Performance stock units (PSUs), are to me the most interesting form of equity compensation because they add an additional performance component on top of stock price performance. This means their potential payout range can be wider than other forms of equity – both on the low side and on the high side. See below for an explainer on them that I hope you find helpful!

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PSUs are one form of compensation where I believe if you understand them well, you can often powerfully negotiate for more or better terms, which can have a meaningful impact on your take-home pay. Additionally, you can better assess their value and how hard it may be to achieve payouts. My goal is to help women better understand these units so they can feel more confident in negotiating them. Every step forward in individual negotiations is a step forward in closing the gender pay gap seen in equity compensation.

Performance Stock Units 101

Similar to restricted stock units (RSUs), PSUs can be made up of real shares or notional shares. Real shares mean you receive real stock units of the company, whereas notional shares mean you receive a cash amount that tracks the share price of the company. PSUs are also similar to RSUs in that you automatically receive the value when they “vest” (become yours), whereas with stock options you have to action them yourself to receive value. Lastly, each PSU you receive is typically equal to the value of one share on the day they were granted to you. However, on the day they vest, their ultimate value is dependent on achievement against a performance metric.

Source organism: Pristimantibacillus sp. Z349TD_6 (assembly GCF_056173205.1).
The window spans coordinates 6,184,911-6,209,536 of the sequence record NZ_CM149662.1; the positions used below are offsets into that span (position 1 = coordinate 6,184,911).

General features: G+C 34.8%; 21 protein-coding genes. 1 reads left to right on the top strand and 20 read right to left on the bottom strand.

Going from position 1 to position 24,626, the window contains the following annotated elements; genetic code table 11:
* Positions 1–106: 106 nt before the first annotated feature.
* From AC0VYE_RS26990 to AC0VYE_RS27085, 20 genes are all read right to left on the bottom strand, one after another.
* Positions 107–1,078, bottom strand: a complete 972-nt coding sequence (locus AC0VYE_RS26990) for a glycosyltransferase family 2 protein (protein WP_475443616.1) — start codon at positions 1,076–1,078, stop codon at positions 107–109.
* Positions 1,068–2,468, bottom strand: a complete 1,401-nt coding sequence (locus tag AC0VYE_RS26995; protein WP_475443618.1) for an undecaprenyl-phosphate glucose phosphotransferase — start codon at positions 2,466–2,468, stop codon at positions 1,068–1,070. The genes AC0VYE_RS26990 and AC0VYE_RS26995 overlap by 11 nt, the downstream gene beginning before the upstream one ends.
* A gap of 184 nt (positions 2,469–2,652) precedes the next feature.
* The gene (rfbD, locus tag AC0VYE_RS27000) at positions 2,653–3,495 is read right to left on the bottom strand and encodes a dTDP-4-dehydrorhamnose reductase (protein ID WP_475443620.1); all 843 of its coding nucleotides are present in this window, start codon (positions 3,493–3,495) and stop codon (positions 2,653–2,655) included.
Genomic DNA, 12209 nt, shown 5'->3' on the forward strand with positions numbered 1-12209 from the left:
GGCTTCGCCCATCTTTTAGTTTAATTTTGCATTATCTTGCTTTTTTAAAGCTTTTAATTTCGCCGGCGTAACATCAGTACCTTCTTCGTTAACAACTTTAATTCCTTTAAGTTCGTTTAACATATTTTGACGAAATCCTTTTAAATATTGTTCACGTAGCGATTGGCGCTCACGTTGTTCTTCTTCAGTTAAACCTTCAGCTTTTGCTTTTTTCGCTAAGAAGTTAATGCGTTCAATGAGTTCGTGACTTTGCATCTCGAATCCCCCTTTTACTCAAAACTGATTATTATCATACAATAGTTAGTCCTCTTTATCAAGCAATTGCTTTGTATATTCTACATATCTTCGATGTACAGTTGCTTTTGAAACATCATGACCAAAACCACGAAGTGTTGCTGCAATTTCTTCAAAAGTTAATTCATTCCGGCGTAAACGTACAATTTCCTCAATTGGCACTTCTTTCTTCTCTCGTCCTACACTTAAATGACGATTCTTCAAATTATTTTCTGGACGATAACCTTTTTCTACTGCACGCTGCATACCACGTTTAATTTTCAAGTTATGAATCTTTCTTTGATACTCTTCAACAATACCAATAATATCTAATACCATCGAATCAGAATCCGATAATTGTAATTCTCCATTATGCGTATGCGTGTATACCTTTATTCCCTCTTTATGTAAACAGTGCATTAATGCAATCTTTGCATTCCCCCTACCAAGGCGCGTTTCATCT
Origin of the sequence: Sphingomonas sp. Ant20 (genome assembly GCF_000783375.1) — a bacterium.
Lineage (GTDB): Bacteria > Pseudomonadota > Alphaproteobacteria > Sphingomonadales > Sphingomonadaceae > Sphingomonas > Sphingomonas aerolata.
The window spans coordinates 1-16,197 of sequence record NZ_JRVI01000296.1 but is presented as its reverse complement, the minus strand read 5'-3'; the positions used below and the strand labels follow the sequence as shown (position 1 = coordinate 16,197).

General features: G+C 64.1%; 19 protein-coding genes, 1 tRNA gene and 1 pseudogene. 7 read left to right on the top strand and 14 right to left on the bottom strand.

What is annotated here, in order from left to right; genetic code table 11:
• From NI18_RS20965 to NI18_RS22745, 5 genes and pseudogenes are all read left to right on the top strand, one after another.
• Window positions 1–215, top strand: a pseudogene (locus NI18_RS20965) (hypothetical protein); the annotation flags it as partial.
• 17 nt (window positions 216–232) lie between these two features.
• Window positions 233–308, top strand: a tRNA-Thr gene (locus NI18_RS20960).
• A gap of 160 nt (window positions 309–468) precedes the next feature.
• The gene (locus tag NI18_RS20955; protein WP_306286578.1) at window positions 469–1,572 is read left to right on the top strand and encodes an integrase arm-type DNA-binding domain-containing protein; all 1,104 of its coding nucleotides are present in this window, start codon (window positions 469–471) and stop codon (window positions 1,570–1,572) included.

There are many different ways PSUs can be structured to take into account performance conditions, similar to different bonus plan designs. Companies build these plans around their individual strategies and the financial metrics that are most important to them. Below I have outlined one typical structure as an example.

Example: 3,000 PSUs were granted to you on March 1, 2022 when the company share price is $10. Typically, this means the PSUs are worth $30,000 (3,000 x $10 = $30,000) at that point in time.* The PSUs have a performance metric that states:

  • If company revenue hits $1M in two years from grant, you will receive 100% of the units. (target payout)
  • If company revenue hits $0.75M or less in two years from grant, you will receive 50% of the units. (minimum payout)
  • If company revenue hits $1.25M or more in two years from grant, you will receive 150% of the units. (maximum payout)

At the end of two years, your PSUs vest. The company has had great performance, achieving revenue of $1.3M and a share price of $20. This means the performance metric has been exceeded (revenue is above $1.25M), so you will receive 150% of the units (3,000 x 150% = 4,500 units). These 4,500 units are now worth $90,000 (4,500 x $20 share price).

If your company is public and you were granted real share units, you can sell all or a portion of these units on the market and take home that cash (excluding tax considerations), or you can choose to hold them longer if you think the share price will keep increasing. If your company is private, you may not be able to sell them, but you now have real ownership in the company. If you were granted notional shares, you now have access to the $90,000 worth in cash (excluding tax considerations).

*Note: if the performance condition is set high enough that it is unlikely to achieve target payout, PSUs can be valued at less than one share on grant.

Some Notes & Tips: